Calatrava’s Ground Zero Oculus

The Form of the Excess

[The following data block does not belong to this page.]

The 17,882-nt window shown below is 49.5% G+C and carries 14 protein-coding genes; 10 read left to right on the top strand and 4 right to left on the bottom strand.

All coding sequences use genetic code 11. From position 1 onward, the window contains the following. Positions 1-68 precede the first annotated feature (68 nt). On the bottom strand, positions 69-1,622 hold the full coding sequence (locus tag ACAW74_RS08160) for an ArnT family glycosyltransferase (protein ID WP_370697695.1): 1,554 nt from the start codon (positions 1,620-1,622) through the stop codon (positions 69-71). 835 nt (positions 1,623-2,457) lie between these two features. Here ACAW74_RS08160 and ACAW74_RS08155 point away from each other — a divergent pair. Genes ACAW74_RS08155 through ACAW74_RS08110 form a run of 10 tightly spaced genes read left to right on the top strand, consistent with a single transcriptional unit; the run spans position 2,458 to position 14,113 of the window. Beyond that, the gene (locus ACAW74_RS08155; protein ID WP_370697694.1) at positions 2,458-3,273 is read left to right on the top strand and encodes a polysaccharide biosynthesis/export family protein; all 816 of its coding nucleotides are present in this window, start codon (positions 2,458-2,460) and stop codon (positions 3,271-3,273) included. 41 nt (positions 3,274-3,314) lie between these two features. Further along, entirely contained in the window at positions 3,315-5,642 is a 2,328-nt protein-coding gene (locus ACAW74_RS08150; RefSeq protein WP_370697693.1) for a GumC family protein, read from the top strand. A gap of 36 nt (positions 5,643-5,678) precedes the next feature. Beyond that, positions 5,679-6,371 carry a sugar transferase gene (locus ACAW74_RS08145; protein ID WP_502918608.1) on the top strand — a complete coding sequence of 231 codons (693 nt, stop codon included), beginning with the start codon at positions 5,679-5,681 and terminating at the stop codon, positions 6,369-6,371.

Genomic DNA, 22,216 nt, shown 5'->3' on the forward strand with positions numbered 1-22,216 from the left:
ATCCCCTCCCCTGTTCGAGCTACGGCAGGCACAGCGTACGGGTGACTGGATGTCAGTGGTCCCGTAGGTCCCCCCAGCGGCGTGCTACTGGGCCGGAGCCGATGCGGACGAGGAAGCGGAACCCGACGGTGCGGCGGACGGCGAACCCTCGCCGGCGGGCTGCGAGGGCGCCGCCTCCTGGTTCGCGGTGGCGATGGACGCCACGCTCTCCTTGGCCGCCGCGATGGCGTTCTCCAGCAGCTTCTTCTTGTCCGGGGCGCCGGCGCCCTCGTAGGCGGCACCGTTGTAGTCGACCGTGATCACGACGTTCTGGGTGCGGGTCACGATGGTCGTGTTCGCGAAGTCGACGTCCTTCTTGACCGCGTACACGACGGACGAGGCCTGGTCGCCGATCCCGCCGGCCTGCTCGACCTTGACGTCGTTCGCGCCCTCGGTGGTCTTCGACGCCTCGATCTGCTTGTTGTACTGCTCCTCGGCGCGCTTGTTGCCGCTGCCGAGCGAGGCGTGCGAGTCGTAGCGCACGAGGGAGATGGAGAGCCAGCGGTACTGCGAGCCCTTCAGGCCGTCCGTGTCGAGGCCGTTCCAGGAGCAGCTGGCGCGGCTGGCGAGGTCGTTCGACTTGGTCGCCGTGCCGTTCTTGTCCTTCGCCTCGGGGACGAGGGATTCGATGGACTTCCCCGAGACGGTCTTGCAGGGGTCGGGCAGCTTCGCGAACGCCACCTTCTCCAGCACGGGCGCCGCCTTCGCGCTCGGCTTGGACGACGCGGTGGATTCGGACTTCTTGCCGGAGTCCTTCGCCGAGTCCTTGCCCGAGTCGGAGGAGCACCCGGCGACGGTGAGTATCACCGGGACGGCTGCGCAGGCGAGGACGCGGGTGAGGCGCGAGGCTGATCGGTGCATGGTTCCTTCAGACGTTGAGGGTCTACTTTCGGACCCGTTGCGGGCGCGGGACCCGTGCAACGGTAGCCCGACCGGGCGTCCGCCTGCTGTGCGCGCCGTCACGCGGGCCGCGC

The Spanish architect and engineer Santiago Calatrava has inaugurated at Manhattan’s Ground Zero a work of extraordinary visibility and symbolic importance. Located at the World Trade Center, the Oculus station will connect ten New York City subway lines with trains crossing the Hudson River into New Jersey, and neither the construction of the project nor the way it is supposed to function has been spared disapproval. The huge skeleton of white steel that rises at the spot where the Twin Towers once soared has been criticized in the headlines of leading media, including the The New York Times, The Wall Street Journal, The New York Post, and the magazine The New Yorker, which have together subjected the work to an incisive scrutiny and called it an ‘extravagance.’ The new interchange – already said to be the most expensive in the world (executing the project has cost a trifling total of 4,000 million US dollars, more than twice the amount originally fixed in the budget) will be serving 200,000 passengers and includes over 30,000 square meters of civic spaces. The monumental dome of glass and steel contributes to the natural lighting of the concourse, which is one of the design’s strong points. The transport hub now faces the double challenge of proving that it performs its function and that it is profitable for the city. The various areas of the building will be opening in phases until spring, by which time the entire complex should be operating. Meanwhile, New Yorkers are sure to keep wondering if the station’s size will ultimately prove worth all the trouble and expense.

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